Catholic Charities’ Refugee Resettlement Office has been granted affiliate status through the United States Conference of Catholic Bishops.
After successfully resettling Afghans within the Little Rock area in 2021-2022, the USCCB reached out to immigration services director Jennifer Verkamp-Ruthven and asked her office to apply to become an “affiliate” of its Migration and Refugee Services agency.
“We were excited to learn this past summer that our application was approved, and we have been given the opportunity to grow our ministry,” Verkamp-Ruthven said. “As an affiliate, we are required to resettle U.S. tie cases and ‘no U.S. tie’ cases, which do not have a relative or friend close to where they are being resettled. We also will be resettling many more individuals than in the past several years, and all these cases do require the same set of core services.”
The refugee resettlement program at Catholic Charities of Arkansas has a long history of “welcoming the stranger.” In the 1970s and 1980s the program was on the frontlines of serving Vietnamese and Cuban refugees.
After the United States Refugee Act of 1980 was passed, the program became a “community partner” of the USCCB, which is one of the 10 national resettlement agencies. The role of a national resettlement agency is to assist with assigning a refugee with an agency within their network across the country. They also ensure local resettlement agencies are adhering to the policies set by the State Department.
As a community partner, the program is required to provide “core services” for refugees who have a “U.S. tie,” a friend or relative living in Arkansas who is willing to assist with the resettlement process. While there are multiple ongoing services that are provided to the family, core services include enrollment in English as a Second Language (ESL) courses, securing employment, cultural orientations, school enrollment and housing.
After the fall of the Afghan government to the Taliban in 2021, CCA was asked to assist with the resettlement of Afghans who had to quickly evacuate their country.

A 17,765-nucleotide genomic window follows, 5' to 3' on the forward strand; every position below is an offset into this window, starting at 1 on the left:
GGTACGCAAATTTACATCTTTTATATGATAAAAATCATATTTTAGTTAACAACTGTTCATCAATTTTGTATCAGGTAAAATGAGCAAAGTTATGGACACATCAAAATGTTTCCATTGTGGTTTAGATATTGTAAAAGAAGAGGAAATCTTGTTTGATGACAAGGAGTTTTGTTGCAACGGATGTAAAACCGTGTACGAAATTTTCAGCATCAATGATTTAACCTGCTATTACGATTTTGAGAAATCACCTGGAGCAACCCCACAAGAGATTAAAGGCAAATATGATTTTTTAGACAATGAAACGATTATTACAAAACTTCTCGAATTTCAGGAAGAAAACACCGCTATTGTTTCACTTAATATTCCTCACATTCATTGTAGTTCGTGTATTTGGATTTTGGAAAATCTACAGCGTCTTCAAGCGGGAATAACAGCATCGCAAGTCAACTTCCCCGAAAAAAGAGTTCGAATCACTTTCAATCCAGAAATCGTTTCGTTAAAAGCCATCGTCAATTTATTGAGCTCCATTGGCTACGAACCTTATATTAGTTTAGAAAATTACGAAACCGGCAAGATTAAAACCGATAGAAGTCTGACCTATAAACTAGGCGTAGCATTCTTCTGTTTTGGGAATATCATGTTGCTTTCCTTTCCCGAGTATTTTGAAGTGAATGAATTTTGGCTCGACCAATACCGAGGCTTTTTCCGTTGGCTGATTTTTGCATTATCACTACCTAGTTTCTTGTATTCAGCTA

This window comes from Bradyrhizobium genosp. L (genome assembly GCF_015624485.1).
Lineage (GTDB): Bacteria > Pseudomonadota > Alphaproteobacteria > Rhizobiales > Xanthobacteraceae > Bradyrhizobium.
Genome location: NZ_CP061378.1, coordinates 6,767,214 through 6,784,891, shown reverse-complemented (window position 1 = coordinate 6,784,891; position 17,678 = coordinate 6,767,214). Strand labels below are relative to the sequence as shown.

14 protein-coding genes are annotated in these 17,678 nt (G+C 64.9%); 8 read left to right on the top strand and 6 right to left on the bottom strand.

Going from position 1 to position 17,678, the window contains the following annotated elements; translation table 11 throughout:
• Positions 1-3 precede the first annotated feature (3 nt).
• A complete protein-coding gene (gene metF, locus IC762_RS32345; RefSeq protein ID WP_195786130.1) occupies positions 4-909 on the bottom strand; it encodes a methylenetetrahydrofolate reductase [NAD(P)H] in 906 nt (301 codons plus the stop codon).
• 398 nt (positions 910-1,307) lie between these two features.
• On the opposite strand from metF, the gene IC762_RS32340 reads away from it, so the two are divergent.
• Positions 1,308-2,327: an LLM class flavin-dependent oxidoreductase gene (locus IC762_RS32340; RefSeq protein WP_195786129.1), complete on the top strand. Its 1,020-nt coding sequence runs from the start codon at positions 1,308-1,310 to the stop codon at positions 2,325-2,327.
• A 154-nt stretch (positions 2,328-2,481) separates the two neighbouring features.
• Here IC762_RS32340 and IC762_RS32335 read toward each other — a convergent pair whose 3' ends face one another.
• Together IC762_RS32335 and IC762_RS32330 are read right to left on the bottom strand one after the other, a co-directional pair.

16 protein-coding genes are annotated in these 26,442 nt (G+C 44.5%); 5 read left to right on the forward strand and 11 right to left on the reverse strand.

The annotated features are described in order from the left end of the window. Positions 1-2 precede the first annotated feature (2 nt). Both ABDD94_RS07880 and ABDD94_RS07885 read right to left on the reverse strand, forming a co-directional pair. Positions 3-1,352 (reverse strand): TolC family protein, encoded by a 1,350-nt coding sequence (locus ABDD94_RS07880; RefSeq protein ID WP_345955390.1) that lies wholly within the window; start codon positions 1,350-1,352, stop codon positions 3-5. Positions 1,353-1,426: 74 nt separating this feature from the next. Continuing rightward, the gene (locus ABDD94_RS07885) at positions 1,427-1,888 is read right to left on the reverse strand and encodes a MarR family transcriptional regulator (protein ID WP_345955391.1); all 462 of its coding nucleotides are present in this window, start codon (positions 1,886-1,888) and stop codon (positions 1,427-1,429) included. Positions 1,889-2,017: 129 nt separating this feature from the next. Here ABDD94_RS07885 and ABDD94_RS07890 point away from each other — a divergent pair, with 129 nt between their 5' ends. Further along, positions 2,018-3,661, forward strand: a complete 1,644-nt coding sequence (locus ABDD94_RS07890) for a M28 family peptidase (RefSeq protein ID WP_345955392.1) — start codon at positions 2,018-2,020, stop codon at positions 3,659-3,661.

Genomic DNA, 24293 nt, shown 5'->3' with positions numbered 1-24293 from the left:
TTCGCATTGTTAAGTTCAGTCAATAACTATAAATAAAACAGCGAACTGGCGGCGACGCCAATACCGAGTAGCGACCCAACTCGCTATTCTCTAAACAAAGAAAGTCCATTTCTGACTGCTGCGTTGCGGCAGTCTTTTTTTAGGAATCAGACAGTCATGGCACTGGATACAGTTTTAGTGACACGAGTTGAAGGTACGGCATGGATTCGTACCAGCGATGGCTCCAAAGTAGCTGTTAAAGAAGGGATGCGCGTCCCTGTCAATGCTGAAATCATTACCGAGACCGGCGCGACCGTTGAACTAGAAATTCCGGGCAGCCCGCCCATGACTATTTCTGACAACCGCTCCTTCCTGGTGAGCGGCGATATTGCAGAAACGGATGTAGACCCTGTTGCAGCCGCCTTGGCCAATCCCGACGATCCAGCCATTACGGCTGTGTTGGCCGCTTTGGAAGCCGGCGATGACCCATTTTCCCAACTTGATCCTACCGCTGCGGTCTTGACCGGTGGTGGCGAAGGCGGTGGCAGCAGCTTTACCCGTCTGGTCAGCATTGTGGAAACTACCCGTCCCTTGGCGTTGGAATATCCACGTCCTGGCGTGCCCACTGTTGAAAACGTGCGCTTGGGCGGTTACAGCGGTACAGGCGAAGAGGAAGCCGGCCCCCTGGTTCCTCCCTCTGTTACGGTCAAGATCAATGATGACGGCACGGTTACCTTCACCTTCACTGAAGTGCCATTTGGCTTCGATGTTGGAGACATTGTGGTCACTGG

“We accepted this request as did many other agencies across the country,” Verkamp-Ruthven said. “Within less than six months, our small program resettled 88 Afghans. None of those individuals had a U.S. tie in the area, so the resettlement process was even more challenging. Thankfully, we had multiple ‘sponsor teams’ from local faith communities who have assisted the Afghans with their transition for over two years now to their new community. Since then, other Afghans have moved to the area, and we have serviced a total of 104 individuals.”
Verkamp-Ruthven said residents in Central Arkansas made it possible to resettle that many Afghans.
“They have suffered great loss, which can include the loss of their livelihoods, homes, relatives/friends and other possessions,” she said of the refugees. “When they begin their new life in this country, there are many initial needs upon arrival and now with the growth of the CCA refugee resettlement program, we need more assistance from the community.”
Catholic Charities is accepting donations to help cover intensive ESL courses, transportation, legal immigration services and dental care.
Volunteers are also needed.
“As we plan for more refugee arrivals, we need more volunteers,” Verkamp-Ruthven said. “Volunteers can form a group to create a sponsor team to walk alongside a refugee family or can help with other areas, such as an English tutor or assistance with job placement. Other major needs are for local businesses to recruit and hire refugees and for landlords to rent a safe and affordable place for newcomers to call home.”
Anyone interested in donating or volunteering with the refugee resettlement program should contact Jennifer Verkamp-Ruthven at .
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